As is evident with the above repository structure, there are typically two funnels where codebases fall, applications or projects (independent codebases that function standalone) and packages or shared libraries that get consumed by those codebases. Immediately you can see that managing shared packages inside the same repository as the codebases which consume them will ultimately lead to increased code reuse, better maintainability, and faster, less cumbersome resolution of breaking changes. This is a clear advantage over polyrepos, providing a sleeker, more readable, and ultimately a more maintainable solution.

One big advantage of polyrepos is the ability to manage build pipelines and deployments independently from one another, a big advantage when working in large teams with applications that have a lot of moving parts. However, as the functionality of modern CI tooling, scoping pipelines based on folder level changes allows monorepos to retain the ability to test, build, preview and release code independently of other interconnected projects or shared libraries. This is proven by large-scale software teams such as Google and Uber, which utilise build tools such as Bazel to provide build caching allowing them to achieve 100-1000s of builds and releases daily. (Could you imagine rebuilding and redeploying every project and shared library that these companies maintain 😰)

By considering a monorepo as a group of applications, while housed in the same repository and may interact to form a large software application, which are completely isolated from one another from a development and deployment perspective, and as a result, retain the same separation of concerns, autonomy, and maintainability as a polyrepo.

The how

You've decided to implement a monorepo, awesome! But now you're a bit overwhelmed with all the options for tooling, the conversion process, and the impact it will have on full project rebuilds. It can be intimidating, especially for a JAM stack, as there are a number of quality tools to choose from, many of which achieve very similar goals.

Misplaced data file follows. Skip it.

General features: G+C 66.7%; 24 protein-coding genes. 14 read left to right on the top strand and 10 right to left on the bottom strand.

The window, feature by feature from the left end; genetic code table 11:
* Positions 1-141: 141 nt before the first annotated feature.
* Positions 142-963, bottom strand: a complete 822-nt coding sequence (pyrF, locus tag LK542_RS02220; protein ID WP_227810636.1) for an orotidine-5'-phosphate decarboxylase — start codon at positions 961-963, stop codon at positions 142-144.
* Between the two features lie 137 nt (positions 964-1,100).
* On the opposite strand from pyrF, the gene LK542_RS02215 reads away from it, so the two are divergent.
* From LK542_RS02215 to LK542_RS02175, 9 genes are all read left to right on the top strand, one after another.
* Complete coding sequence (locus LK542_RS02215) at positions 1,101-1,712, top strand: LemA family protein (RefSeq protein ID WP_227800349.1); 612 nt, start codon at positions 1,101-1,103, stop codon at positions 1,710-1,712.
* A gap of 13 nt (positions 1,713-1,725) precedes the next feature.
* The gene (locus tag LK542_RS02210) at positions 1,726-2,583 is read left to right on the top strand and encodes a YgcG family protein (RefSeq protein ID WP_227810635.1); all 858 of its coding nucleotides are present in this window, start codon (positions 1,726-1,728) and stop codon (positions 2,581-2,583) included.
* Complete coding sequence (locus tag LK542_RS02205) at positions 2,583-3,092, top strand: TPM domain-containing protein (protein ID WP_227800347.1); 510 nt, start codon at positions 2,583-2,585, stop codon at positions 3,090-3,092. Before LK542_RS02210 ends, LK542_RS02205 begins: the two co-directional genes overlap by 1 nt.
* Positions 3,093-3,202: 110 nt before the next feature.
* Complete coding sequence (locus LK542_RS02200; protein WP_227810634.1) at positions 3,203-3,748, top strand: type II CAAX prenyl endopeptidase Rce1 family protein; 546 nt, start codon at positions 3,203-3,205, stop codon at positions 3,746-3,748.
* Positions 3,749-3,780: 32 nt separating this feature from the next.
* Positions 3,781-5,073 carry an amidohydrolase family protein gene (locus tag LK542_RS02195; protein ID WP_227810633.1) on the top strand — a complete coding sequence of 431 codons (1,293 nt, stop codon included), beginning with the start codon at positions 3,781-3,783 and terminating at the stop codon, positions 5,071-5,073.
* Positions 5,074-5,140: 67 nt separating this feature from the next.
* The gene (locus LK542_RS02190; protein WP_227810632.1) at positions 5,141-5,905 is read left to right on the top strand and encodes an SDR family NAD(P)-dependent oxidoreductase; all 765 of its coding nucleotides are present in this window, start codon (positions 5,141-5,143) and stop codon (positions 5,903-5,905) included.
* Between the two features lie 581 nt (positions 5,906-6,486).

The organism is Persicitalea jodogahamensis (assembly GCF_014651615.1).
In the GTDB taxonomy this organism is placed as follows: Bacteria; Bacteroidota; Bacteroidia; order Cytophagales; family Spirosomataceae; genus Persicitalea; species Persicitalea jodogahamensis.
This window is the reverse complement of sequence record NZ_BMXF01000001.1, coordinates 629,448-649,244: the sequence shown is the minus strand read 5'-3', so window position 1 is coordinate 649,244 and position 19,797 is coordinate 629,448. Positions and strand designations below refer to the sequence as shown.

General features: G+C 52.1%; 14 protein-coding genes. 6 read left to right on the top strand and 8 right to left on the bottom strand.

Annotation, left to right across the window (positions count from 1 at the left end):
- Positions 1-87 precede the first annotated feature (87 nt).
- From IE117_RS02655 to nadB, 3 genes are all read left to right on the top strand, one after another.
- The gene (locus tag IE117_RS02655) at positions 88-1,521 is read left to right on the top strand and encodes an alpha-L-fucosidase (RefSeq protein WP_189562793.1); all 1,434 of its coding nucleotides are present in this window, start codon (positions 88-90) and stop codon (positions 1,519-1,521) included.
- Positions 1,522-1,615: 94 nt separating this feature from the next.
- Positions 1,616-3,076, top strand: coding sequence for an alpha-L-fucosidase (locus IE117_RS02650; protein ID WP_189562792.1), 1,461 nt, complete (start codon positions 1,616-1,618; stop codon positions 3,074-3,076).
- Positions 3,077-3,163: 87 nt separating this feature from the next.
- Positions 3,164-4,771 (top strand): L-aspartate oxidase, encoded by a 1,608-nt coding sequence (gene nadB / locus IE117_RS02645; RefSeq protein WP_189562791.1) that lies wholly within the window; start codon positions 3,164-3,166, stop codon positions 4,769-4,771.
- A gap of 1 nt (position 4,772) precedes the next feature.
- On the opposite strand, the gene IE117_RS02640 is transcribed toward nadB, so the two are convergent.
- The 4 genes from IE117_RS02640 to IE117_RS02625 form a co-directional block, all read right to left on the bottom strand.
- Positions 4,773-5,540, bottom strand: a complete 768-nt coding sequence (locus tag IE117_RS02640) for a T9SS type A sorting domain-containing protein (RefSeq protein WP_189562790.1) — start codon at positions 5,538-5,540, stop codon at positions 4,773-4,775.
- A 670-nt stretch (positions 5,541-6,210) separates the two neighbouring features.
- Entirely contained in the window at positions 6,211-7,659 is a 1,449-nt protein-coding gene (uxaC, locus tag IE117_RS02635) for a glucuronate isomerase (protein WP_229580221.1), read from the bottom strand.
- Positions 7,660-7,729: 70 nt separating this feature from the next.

When I migrated the stack for the company I work at, I took the following steps to ensure a smooth transition.

  1. Researched the crap out of monorepos, monorepo tooling, existing monorepos (and their structures, open source in particular), and other companies' experience in migrating to a monorepo. It's important to consider what benefits you're trying to achieve in this migration, as not all companies and organisation/repository structures are going to benefit from a monorepo; this is especially important to keep in mind when looking at tooling and investigating other companies' experiences.

  2. Next I talked to our team; honestly, this is arguably the most important step. If this structure differs significantly from what your organisation has in place, there should be a strong business case as to why the change is necessary. One of the biggest driving forces for us was the previous structure's impact on our team's ability to remain 'agile'; with changes required across multiple repos for some features, it became tedious and time-consuming to release them.

  3. Then I considered what repositories we need to merge with the highest priority; if your business case is development speed, what repositories cause the biggest slowdowns when changes are required between them? Identify any roadblocks between them, do dependencies need to be updated? Are there any conflicts in versions, folder structures, or references? Is there repeated code that needs to be refactored out? While you may not be able to identify all roadblocks, having a few to keep in mind will help in estimating the scale and complexity of this change.

  4. Finally, all you have left to do is merge them. This is the most daunting step, with the potential to span a relatively large window of time dependent on any roadblocks as discussed above. Don't get disheartened, as you get further into the migration, you should immediately start to notice the benefits outlined earlier, and the payoff long term is worthwhile.

I hope this article has helped in your journey into monorepos, if you have any questions, feel free to drop them in the comments, along with any feedback (it's my first article, would love to hear your thoughts). Stay groovy.

Top comments (0)

Click 'Save' on this post

Then head to your Reading List to read and manage the posts you've saved.